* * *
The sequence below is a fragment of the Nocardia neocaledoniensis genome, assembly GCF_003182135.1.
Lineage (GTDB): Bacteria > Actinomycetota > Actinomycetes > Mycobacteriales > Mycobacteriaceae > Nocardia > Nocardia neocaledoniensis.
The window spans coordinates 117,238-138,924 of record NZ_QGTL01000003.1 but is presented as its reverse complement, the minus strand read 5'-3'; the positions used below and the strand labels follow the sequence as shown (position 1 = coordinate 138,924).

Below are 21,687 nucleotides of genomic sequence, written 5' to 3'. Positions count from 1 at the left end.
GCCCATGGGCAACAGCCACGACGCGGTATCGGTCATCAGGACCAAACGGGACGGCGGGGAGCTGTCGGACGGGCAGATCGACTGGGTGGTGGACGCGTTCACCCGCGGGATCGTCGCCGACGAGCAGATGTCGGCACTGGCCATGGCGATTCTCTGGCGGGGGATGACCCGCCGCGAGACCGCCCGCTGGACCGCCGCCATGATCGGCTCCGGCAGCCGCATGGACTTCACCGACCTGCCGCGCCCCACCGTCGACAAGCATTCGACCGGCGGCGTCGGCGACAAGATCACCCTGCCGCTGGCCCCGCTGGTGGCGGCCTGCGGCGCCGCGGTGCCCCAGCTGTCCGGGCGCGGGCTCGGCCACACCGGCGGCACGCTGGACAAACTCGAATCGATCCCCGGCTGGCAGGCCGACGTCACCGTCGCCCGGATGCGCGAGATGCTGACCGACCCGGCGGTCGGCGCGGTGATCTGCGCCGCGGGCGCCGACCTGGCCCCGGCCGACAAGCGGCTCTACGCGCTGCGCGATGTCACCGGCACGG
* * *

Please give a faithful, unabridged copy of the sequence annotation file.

The sequence below is a fragment of the Nocardia neocaledoniensis genome, assembly GCF_003182135.1.
Lineage (GTDB): Bacteria > Actinomycetota > Actinomycetes > Mycobacteriales > Mycobacteriaceae > Nocardia > Nocardia neocaledoniensis.
The window spans coordinates 117,238-138,924 of record NZ_QGTL01000003.1 but is presented as its reverse complement, the minus strand read 5'-3'; the positions used below and the strand labels follow the sequence as shown (position 1 = coordinate 138,924).

Below are 21,687 nucleotides of genomic sequence, written 5' to 3'. Positions count from 1 at the left end.
GCCCATGGGCAACAGCCACGACGCGGTATCGGTCATCAGGACCAAACGGGACGGCGGGGAGCTGTCGGACGGGCAGATCGACTGGGTGGTGGACGCGTTCACCCGCGGGATCGTCGCCGACGAGCAGATGTCGGCACTGGCCATGGCGATTCTCTGGCGGGGGATGACCCGCCGCGAGACCGCCCGCTGGACCGCCGCCATGATCGGCTCCGGCAGCCGCATGGACTTCACCGACCTGCCGCGCCCCACCGTCGACAAGCATTCGACCGGCGGCGTCGGCGACAAGATCACCCTGCCGCTGGCCCCGCTGGTGGCGGCCTGCGGCGCCGCGGTGCCCCAGCTGTCCGGGCGCGGGCTCGGCCACACCGGCGGCACGCTGGACAAACTCGAATCGATCCCCGGCTGGCAGGCCGACGTCACCGTCGCCCGGATGCGCGAGATGCTGACCGACCCGGCGGTCGGCGCGGTGATCTGCGCCGCGGGCGCCGACCTGGCCCCGGCCGACAAGCGGCTCTACGCGCTGCGCGATGTCACCGGCACGG